Baltimore residents are working together to stop the violence plaguing the city.
"It breaks my heart every single time a life is lost, but we don't slow down for that reason. We speed up," Baltimore Ceasefire volunteer Anita Phillips said. "The city is struggling against a lot of really big problems but we are attacking them for grassroots level and the leaders of Baltimore Ceasefire have inspired people all over the city to keep doing it."
This weekend, the organization Baltimore Ceasefire called on residents to lay down their weapons for 72 hours. They also held dozens of events to celebrate life, like a prayer walk in West Baltimore, to visit the places where peoples lives have been taken by violence.
"Baltimore ceasefire is about life-affirming events and so for us, prayer is a life affirming event. It’s showing that we hope that we have faith, that were are inspired and when people see us, we believe that inspires them as well," Phillips said.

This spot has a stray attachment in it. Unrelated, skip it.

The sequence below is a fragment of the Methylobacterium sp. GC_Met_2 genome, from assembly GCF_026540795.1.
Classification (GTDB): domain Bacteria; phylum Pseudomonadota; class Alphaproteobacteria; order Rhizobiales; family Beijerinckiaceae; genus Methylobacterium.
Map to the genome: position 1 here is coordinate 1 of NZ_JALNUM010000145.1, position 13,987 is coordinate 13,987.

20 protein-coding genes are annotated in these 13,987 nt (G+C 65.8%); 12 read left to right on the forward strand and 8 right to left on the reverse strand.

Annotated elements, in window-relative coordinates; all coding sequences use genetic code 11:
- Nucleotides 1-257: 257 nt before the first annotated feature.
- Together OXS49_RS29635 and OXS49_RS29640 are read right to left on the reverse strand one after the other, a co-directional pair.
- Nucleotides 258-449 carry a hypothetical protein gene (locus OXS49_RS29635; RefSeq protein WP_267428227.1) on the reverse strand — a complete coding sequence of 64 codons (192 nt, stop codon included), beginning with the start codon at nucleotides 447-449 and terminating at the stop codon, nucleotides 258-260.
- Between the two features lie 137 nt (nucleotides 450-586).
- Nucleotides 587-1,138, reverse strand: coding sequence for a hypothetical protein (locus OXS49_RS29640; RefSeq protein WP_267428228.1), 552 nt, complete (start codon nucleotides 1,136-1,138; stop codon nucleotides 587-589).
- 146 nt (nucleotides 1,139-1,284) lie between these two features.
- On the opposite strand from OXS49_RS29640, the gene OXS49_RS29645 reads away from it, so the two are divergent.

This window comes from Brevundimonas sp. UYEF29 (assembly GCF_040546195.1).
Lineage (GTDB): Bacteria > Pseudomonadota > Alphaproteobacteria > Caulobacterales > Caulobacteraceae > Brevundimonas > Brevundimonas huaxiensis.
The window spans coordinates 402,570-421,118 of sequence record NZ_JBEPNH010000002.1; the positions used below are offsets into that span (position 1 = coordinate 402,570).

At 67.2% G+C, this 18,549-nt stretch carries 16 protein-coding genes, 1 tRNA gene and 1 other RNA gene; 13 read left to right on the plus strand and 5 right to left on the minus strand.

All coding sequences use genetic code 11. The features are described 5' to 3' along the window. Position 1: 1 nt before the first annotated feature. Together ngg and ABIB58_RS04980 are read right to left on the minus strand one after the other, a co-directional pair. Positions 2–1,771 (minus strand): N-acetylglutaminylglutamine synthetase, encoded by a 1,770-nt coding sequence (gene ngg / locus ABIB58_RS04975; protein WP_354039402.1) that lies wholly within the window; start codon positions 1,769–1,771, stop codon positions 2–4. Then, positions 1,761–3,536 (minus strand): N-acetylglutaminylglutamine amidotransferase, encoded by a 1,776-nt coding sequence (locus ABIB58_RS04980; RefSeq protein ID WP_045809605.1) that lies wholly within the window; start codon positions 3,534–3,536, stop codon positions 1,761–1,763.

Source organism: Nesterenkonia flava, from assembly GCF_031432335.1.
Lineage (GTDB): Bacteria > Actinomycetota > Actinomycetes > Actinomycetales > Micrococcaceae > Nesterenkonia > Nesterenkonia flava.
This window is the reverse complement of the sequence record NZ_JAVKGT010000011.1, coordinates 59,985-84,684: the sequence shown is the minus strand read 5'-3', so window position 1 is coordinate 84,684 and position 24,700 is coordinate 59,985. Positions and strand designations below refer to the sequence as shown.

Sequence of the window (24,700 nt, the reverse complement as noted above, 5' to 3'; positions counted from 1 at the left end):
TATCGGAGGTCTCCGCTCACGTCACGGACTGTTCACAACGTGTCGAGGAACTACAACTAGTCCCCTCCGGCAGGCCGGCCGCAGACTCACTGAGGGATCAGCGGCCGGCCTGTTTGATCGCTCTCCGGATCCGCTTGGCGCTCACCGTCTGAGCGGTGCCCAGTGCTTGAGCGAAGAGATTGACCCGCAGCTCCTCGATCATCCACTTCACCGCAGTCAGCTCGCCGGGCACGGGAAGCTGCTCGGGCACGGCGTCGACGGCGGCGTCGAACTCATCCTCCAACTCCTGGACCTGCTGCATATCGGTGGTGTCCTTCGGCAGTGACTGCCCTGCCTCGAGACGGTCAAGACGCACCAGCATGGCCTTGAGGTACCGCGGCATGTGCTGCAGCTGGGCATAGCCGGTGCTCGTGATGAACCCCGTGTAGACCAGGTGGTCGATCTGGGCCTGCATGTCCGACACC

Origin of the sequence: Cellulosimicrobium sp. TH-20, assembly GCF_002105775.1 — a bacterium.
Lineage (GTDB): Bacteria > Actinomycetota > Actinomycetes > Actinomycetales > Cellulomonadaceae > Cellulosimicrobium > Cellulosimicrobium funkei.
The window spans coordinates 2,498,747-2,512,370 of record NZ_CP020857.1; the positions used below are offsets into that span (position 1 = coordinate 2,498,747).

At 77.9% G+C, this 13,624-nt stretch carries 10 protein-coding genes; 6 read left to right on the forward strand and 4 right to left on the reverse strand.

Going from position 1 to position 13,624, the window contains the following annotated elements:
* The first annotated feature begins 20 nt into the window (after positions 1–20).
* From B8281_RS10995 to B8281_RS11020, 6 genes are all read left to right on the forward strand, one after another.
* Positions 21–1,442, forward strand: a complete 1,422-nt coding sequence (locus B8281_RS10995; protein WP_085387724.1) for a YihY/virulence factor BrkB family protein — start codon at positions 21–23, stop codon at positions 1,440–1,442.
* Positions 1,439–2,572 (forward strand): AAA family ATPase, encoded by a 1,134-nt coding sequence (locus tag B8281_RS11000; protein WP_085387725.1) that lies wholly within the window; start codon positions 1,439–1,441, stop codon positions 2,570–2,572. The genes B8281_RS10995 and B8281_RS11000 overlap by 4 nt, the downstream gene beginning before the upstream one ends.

Another event featured a Baltimore artists work in portraying the victims lost to gun violence.
"Put them all together, the truth of who we really lose to gun violence will really stand out. It can't be denied," artist Kimberly Sheridan said. "You can argue numbers all you want, but unless you meet them face to face and see their stories and bring them all together from every background, and realize the appalling scope in person, only then might it hit home why we need sensible federal gun safety legislation."
This is the fourth city-wide ceasefire since the organization started in August 2017.
So far this year, there have been 101 murders in Baltimore. During the fourth ceasefire weekend, there were none. The most recent ceasefire held in February lasted 12 days without a murder.
Organizers hope to keep the grassroots movement growing to change the story of the city.
"We are determining the narrative of Baltimore. We are saying who we are. We are families. We are people who love where they are from. We are people who love their neighborhoods, who love their churches and we absolutely will have that narrative rise to the top and be what is known about Baltimore," Phillips said.
Over the next two months, organizers will be visiting some of the place where peoples lives have been taken by violence, to remember the victims. To see a full list, click here.